It had been a while since my last visit it to the Friends Don’t Let Friends Read Alone book group discussion at Zuma Coffee House in Birmingham. The Baldwin Public Library’s monthly group met just last week, so I made it a point to pull up a chair and join the conversation on their latest pick The Known World by Edward P. Jones.
Jones’s Pulitzer Prize winner apparently didn’t have quite the same awe-inspiring effect on the book club as it did on the literary masses. While it was agreed by all that The Known World certainly deserves the nod it received globally for its content, the heavy-hitting work of fiction made a much softer thud among the group at Zuma.
Though the Friends had mixed reviews regarding The Known World, the book decidedly paved the way for interesting paths of digression. Haves versus have-nots, indentured servants, modern day slaves, and racial passing were just a few of the many hot topics that kept the coffee and conversation flowing.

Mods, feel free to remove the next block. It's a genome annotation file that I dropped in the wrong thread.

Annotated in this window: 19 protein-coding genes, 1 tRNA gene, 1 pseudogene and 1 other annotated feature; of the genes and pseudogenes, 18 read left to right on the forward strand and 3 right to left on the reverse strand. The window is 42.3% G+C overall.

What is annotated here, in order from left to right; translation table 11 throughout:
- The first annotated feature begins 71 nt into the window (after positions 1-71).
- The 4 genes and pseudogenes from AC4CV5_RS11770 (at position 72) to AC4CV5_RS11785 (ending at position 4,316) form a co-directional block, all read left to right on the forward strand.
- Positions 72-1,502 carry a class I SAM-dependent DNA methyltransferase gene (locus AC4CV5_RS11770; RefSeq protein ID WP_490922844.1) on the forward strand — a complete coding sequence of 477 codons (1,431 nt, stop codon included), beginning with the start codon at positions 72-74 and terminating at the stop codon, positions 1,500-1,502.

For some readers finishing a book and moving right on to the next title simply isn’t enough. Readers often feel the need to dig a little deeper and hash out the themes and meanings behind different authors and their works; for this the book club is key.
While there are some who equate the idea of a good book discussion with that of a solid snooze, many of us who voraciously read find it nothing but narcotic. Attempting to fit the literary pieces of a written work into the larger puzzle of life is not a thundering headache, but rather a nice pop of head candy in an otherwise “think for you” world.
The Friends group is an easy, ever-changing, laid back bunch. However, if you’re more the solitary type there are a couple of smart book groups online that have caught my eye over the past few months. I haven’t participated in any of them but Algonquin, The New Yorker, and NPR all offer interactive sites where readers can engage.
If you are interested in joining the next Friends Don’t Let Friends Read Alone book group discussion, it will take place at Zuma Coffee House in Birmingham on Tuesday, June 21st at 7:00 pm. Kathryn Bergeron, who hosts the monthly meetings, has announced The Guernsey Literary and Potato Peel Society by Mary Ann Shaffer and Annie Barrows as the next selection. Copies are available at the Baldwin Public Library.
*Support your local bookstores, libraries, and universities. It matters.
-Post by Megan Shaffer